He's a longtime restaurateur and showman, but 85-year-old Eppie Johnson is likely best known these days for his long-running, if not quirky, triathlon.
Featuring run, bike and kayak legs along the American River Parkway, Eppie's Great Race, entering its 40th year, attracts more than 2,000 participants annually, including a cadre of hard-core devotees.
Recently, a woman who sends the race a check each year for $1,000 told Johnson: "I kind of stole something from you. I put the Eppie's logo on my husband's grave."
Replied Johnson with a chuckle, "Well, I have the same thing going on my gravestone."
More and more, Johnson has begun making end-of-an-era comments, with oblique references about lingering health issues.
Still energetic and engaged in planning the annual race, the tall, white-haired Johnson has begun to talk about stepping away from it Eppie's without Eppie.
He doesn't go into detail about what ails him, saying only, "I'm tired and I've had a couple of operations."
Though the event owns the rights to the name "The Great Race," everyone calls it simply "Eppie's," as in, "Are you doing Eppie's this year?"
That's a question no one has to ask John Weed, 60, an accomplished kayaker who has participated in the race "37 times so far," he said.
When he competes in this year's race on July 20, Weed will surpass the consecutive streak held by Bill Griffith, who died of a heart attack in 2012 while napping after paddling his canoe on the American River.
Weed's motivation goes beyond record breaking, however. His father, Leonard Weed, died of cancer in 2002 at age 79, wearing an Eppie's "Great Race" T-shirt. The former clergyman at Folsom State Prison competed in the Great Race several times. When Johnson heard, he was so moved he renamed the Family Division of the race the Leonard Weed division.
"It's like the local Olympics," Weed said when asked to explain his passion for the race. "It's the bragging rights until next year, the camaraderie, the friendliness of the competition."
Eppie's is an unusual triathlon not only because the kayak replaces the swim but because it attracts an unusually broad array of skill levels.
You're just as likely to find joggers and folks who ride three-speed commuter bikes as college-scholarship runners and participants atop $10,000 time trial bikes.
There's also a variety of ways to race you can do all three legs or be part of a three-person team that divvies up the run (5.82 miles), bike (12.5 miles) and paddle (6.35 miles).
Johnson himself started the race 40 years ago because he was an avid kayaker. He participated in the race the first 30 years and continues to work on organizing and fundraising efforts throughout the year.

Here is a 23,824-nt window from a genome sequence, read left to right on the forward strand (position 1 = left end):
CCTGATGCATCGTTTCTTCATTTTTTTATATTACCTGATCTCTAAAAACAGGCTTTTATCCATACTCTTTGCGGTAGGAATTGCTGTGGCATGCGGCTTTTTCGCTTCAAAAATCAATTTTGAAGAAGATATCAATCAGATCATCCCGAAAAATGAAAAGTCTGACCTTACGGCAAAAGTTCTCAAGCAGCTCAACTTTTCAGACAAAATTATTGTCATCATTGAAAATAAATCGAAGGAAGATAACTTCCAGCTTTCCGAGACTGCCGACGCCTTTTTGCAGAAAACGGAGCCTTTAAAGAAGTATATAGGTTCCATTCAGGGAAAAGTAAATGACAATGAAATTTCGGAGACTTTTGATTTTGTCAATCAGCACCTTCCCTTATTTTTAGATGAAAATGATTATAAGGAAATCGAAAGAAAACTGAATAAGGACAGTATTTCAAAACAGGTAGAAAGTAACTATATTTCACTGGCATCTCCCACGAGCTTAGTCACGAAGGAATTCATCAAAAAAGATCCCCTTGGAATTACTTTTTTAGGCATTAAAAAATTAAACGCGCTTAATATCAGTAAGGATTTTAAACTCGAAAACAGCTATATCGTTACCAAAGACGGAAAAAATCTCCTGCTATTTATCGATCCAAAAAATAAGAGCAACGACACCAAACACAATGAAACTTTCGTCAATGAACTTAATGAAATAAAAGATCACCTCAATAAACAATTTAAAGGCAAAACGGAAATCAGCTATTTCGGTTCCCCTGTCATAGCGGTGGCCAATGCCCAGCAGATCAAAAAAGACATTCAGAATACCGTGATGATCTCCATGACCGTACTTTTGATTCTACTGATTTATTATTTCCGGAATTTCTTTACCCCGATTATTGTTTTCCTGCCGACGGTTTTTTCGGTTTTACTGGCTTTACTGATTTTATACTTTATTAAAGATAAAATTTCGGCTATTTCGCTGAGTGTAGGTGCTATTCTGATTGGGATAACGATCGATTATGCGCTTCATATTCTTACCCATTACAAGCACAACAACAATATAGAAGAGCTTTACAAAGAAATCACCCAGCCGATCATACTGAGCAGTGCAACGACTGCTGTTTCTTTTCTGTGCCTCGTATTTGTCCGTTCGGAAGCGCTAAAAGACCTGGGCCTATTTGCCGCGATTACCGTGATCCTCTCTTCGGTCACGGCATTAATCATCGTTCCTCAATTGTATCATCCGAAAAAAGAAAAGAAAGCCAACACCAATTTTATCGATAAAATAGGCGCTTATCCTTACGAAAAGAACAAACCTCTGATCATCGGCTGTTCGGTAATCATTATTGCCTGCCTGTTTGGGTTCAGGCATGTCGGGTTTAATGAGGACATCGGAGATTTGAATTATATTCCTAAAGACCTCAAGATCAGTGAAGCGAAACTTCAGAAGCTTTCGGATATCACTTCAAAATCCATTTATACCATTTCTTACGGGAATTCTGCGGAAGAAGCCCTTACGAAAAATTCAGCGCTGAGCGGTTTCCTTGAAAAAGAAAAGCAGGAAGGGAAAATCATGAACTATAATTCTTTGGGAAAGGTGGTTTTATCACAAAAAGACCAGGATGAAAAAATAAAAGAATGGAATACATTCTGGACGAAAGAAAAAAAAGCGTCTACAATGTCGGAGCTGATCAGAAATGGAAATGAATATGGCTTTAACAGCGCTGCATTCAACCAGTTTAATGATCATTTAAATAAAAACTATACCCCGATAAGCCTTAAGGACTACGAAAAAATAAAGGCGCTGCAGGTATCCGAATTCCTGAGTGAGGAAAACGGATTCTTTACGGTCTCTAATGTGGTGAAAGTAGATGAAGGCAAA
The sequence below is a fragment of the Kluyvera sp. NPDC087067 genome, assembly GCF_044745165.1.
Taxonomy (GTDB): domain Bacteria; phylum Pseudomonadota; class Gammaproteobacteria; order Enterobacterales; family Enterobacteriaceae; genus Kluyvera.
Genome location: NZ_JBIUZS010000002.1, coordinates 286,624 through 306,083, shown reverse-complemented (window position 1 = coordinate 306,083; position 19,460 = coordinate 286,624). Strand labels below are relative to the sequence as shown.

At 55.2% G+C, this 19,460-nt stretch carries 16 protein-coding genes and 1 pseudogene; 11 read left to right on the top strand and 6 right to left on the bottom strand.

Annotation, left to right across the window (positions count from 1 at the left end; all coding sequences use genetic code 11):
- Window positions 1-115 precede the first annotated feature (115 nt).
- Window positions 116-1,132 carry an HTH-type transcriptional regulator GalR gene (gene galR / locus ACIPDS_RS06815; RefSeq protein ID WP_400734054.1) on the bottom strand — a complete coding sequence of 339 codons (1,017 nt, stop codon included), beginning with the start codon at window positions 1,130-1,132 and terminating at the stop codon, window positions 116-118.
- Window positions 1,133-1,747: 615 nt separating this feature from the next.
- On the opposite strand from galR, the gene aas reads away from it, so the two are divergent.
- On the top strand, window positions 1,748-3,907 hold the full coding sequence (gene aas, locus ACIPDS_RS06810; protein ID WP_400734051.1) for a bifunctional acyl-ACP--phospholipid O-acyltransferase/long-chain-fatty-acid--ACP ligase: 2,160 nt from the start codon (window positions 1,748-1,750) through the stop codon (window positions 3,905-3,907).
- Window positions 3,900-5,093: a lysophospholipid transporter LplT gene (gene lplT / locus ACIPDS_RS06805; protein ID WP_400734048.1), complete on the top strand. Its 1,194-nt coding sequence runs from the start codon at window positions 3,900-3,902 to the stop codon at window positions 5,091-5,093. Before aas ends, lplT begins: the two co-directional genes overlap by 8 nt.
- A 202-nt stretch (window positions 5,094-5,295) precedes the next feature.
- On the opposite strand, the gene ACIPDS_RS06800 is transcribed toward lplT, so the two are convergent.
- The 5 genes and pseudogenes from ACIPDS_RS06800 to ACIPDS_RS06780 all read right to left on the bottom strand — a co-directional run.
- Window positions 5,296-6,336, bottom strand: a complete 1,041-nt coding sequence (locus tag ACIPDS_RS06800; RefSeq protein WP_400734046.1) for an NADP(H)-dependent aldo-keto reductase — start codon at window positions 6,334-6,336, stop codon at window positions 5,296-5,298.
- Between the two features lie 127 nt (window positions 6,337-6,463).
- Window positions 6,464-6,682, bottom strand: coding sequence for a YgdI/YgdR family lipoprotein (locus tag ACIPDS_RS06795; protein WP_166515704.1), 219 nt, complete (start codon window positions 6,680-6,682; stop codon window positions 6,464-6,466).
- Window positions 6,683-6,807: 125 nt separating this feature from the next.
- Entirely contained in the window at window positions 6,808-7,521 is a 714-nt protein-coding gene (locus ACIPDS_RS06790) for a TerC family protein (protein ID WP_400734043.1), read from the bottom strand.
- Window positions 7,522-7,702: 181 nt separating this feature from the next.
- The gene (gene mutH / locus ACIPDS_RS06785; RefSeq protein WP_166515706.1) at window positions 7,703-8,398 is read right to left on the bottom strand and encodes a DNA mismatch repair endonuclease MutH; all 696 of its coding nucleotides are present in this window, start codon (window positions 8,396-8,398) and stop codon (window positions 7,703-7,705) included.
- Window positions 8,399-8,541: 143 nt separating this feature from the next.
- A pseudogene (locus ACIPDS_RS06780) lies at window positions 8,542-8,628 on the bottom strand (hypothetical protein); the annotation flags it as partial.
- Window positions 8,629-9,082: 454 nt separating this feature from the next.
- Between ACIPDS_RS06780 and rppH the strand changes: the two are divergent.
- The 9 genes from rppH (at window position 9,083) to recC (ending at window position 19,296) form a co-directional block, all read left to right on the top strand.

The race, which has year-round office space on Howe Avenue, has a small staff, an organizing committee and 800 volunteers.
The Great Race has raised $1 million for the county-run Therapeutic Recreation Services, which offers activities for those with physical and mental disabilities.
"This race is important to me, but it has also become a fabric of the community," said Johnson, who once owned 16 restaurants but is no longer in the business. "It's hard to put into words. Maybe it's my legacy."
Longtime volunteers say the race is in good hands for the years ahead. Johnson has handed off many of the day-to-day duties to his son, George E. Johnson.
Still, few can imagine the race without the lanky, charismatic and ubiquitous founder.
"Eppie is getting older, but he is still so engaged," said Will Kempton, former director of the State Department of Transportation and a longtime volunteer who served as co-director of the race for 10 years.
"I find it hard to believe that he won't be around for a number of additional years," Kempton said. "But while Eppie is certainly the spirit of the race and his engagement is always such an interesting part of the effort, there is a committee and a volunteer group in place that will be able to pick up where Eppie leaves off."
Referring to the race, which he has competed in more than a half-dozen times, Kempton added, "It's family. It's tradition. It's something I think is very positive for Sacramento."
One of Johnson's many creative ideas was to have a so-called "Great Team" made up of local celebrities, politicians and business people selected by Johnson to set a target time each year.
The Great Team this year is composed of Jeff vonKaenal of the Sacramento News & Review, Jared Goyette of Sacramento Press and Marsha Arnold, a registered nurse. The designated Ironman is Tony Whittaker, a commercial real estate broker, and the Ironwoman is Tamara Berg, a KCRA weather anchor.
At the 10th Eppie's, Illa Collin, a member of the Sacramento County Board of Supervisors, arrived at her Great Team event on a Schwinn cruiser with a basket on the front. The gears? She didn't know how to shift them.
"Oh God, it had the basket, the comfort seat, the whole works," Collin recalled with a laugh. "Eppie tells people about that bike all the time."
Collin says she and other supervisors always looked forward to Johnson's annual presentation of funds the Great Race raised for Therapeutic Recreation Services.
One year, he donned an outlandish superhero costume. Another time, he wrote the check on the side of a canoe. And just a few weeks back, Johnson presented a check to the Board of Supervisors that made the total fundraising effort through four decades of the Great Race $1 million.
"He has meant a lot to this community," Collin said. "He has a lot of showmanship and a tremendous ability to talk people into doing things they never would have done before."
40th Annual Eppie's Great Race
When: 8 a.m. July 20
Where: American River Parkway
What: A triathlon featuring a 5.82-mile run, 12.5-mile bike ride and 6.35-mile kayak or canoe trip. There are various age groups and team categories.
Call The Bee's Blair Anthony Robertson, (916) 321-1099. Follow him on Twitter @Blarob.